#17 Carrot Top

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Posted 21 February 2006 - 07:49 AM

I am not familiar with Spanish but apparently Spanish and other latinate languages assign a feminine or masculine descriptor to nouns.  Is this correct?  If this is so then I begin to understand how sex and gender can be attributed to objects even fruit.  :rolleyes:

View Post


Many do. English escapes this gender curse or pleasure (however one wants to look at it). Our eggplants are just eggplants. :wink:

But in any language, it is a pleasure to read Adria on food and to consider the ways in which he shapes it. :smile:

#18 chromedome

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Posted 26 February 2006 - 09:33 AM

Plant gender is not folklore, at least not entirely. It's not simple, either, or universal; but it is well-recognized and documented. A few links for your perusal:

Plant Facts

Gender comparison in cannabis sativa (Gender is all-important in pot growing, apparently...)

And for further study, if you're truly obsessive... Gender and Sexual Dimorphism in Flowering Plants
Fat=flavor

#19 mdouch

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Posted 26 February 2006 - 11:18 AM

Was the translation particularly challenging, Martin?

View Post


Ufff! It was such a long time ago, I can't remember! Seriously though, if by challenging you mean difficult, then it's probably not quite the right word. Fascinating and absorbing, yes. 1994-1997 was a highly creative period in the life of elBulli, a period when much of its philosophy was being developed. This factor alone made the translation of the book great fun, although I think the book I had most fun translating was the one that came out after this one - elBulli 1983-1993 - which traces the history of the establishment from its early days as a beach kiosk in 1961 under the Schillings to the time Ferrà and Juli Soler took it over in 1990 and the building of the new kitchen in 1993.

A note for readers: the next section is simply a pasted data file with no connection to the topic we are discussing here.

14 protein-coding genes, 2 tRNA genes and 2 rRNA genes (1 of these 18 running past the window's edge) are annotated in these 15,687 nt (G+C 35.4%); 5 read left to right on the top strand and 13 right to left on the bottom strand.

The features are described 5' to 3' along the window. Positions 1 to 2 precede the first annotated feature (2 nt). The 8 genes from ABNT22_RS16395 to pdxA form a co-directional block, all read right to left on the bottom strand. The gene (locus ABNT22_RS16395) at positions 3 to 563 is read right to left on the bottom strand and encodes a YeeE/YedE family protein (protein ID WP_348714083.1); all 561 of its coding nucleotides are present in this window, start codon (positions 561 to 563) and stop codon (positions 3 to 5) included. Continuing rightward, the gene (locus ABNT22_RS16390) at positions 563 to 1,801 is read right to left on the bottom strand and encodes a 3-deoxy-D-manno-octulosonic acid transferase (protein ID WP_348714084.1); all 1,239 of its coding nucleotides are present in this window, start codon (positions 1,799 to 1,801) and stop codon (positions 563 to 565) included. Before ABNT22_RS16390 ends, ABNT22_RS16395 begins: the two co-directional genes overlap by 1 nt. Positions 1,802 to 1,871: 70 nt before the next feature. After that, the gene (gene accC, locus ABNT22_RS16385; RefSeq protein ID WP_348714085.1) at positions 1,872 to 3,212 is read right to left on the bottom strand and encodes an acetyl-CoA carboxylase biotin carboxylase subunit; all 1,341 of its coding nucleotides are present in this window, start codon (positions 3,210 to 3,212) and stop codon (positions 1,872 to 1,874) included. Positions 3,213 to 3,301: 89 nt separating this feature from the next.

Also completed is the English translation of elBulli 2003-2004.

Best wishes,

Martin

#20 pedro

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Posted 26 February 2006 - 12:04 PM

According to Juli Soler, the volume 2003-2004, which from a design point of view takes El Bulli books a higher level, would be the next to appear in the other languages by the half of 2006, without having a date yet for the 1983-93 volume.

In a meeting I had with Juli at the Taller at Carme, he showed me how they were already working in the 2005 book, among other things.
PedroEspinosa (aka pedro)

#21 ASM NY

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Posted 26 February 2006 - 12:25 PM